Some colleagues and I were talking about teaching loads over dinner recently. First, let me say that I do not think that the word load implies that we find teaching a burden. It's just a term that means "how much one teaches per unit time" (term or academic year).
I hope that longtime readers have the impression that I like and value teaching (and students), as that is, in fact, how I feel about teaching (and students). That does not, however, mean that I want to teach a lot. By a lot, I mean more than 2.5 classes/year. OK, maybe 3.
If I teach a lot -- and there have been years when I taught > 3 classes -- I like teaching less because I don't have time to focus on doing it well. I don't have time to give my students the attention they need and deserve. Excessive grading erodes my mental and physical health.
If I teach more than 3 classes in an academic year, I don't have as much time for my graduate students and postdocs and undergrad research students, and it's more difficult to find time for research, papers, proposals, conferences, and all those things that are the other major component of my job. I have a very active research program, and it requires a lot of time to keep that going.
Although I am an epic multi-tasker and am happy work late into the night and on weekends, there are limits to what I can do in terms of doing both research and teaching well, and my personal limit -- given the size of my research program and group -- is about 2.5 classes/year.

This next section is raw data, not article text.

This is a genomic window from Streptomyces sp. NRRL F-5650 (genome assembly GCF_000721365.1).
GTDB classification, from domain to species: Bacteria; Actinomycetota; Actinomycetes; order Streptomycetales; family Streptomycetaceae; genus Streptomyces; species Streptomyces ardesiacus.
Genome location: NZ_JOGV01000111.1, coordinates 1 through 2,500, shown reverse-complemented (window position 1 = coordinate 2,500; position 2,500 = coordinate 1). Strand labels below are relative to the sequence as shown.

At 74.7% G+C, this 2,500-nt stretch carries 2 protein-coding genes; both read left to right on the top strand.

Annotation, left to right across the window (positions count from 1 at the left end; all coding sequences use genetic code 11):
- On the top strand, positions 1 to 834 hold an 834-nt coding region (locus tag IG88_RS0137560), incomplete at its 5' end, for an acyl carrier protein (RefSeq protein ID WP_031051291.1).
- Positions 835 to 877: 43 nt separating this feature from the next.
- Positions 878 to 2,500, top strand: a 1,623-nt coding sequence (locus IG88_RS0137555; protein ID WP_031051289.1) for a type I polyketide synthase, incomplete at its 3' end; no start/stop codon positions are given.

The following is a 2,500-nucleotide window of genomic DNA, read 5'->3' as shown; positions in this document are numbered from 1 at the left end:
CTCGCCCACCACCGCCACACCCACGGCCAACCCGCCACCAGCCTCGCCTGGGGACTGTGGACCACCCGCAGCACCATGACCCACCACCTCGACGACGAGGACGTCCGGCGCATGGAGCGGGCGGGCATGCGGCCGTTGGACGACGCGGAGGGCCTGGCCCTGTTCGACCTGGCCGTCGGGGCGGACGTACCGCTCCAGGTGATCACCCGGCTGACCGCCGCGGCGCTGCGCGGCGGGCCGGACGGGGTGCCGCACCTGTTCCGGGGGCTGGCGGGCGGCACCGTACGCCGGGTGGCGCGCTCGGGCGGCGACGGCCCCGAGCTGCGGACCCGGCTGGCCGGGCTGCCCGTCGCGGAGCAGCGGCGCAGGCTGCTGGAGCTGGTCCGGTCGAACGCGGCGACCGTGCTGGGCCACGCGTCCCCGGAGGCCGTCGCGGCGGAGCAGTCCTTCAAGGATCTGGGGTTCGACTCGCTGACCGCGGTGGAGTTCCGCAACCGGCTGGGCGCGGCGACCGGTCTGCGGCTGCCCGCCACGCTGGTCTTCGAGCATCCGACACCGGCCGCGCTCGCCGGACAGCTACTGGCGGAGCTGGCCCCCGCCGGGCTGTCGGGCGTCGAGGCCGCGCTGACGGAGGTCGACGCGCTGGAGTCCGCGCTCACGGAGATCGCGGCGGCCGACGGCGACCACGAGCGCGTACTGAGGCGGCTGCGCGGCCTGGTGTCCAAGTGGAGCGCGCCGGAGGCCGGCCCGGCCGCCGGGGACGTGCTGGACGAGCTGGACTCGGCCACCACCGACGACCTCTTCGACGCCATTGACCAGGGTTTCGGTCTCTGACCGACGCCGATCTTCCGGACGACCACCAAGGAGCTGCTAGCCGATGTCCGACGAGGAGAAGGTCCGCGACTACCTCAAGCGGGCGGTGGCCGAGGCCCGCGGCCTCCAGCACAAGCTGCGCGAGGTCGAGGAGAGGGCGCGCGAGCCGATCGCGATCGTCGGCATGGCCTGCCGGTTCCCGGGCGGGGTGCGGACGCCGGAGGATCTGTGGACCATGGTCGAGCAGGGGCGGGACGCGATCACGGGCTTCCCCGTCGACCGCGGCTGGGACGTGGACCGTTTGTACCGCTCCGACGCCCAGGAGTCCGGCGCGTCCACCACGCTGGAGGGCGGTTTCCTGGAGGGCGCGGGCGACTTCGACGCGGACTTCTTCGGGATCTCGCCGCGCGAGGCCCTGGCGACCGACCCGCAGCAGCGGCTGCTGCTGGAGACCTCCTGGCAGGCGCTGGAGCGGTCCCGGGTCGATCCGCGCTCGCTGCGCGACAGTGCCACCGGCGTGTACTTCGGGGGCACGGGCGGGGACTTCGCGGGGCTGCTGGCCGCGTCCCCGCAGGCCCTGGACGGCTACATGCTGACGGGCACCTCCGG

Fortunately, that happens to be my average teaching load. It doesn't have to be 2.5 classes every year. It can be 3 some years and < 2.5 other years; that's fine. It's good to have flexibility.
Yes, I know that other faculty teach 4 (or more) classes in a year and also manage to get other things done (research, life), but I am not one of those people who can do all of that well.
Are my university and the people it serves getting their money's worth out of me? How would I fare in an evaluation of my usefulness to the university? That depends on the factors in the equation. I have brought in a lot of grant money, advised and graduated a lot of students, published a respectable number of papers, and received high teaching evaluations. I would fare well if those efforts are considered.
I would not fare well if the number of courses taught/year is a major factor (although my teaching load is not out of line with my department or similar departments). The low number of courses (relative to, say, humanities faculty teaching loads) might be somewhat offset by the fact that I teach some large to moderate sized courses, but there's no getting around the fact that many of us science professors teach less than our colleagues in other units of the university.
Should I teach more? Would it be better for the university overall if I taught more and did less research and advised fewer graduate students? I don't know.. that's a loaded question.
9 years ago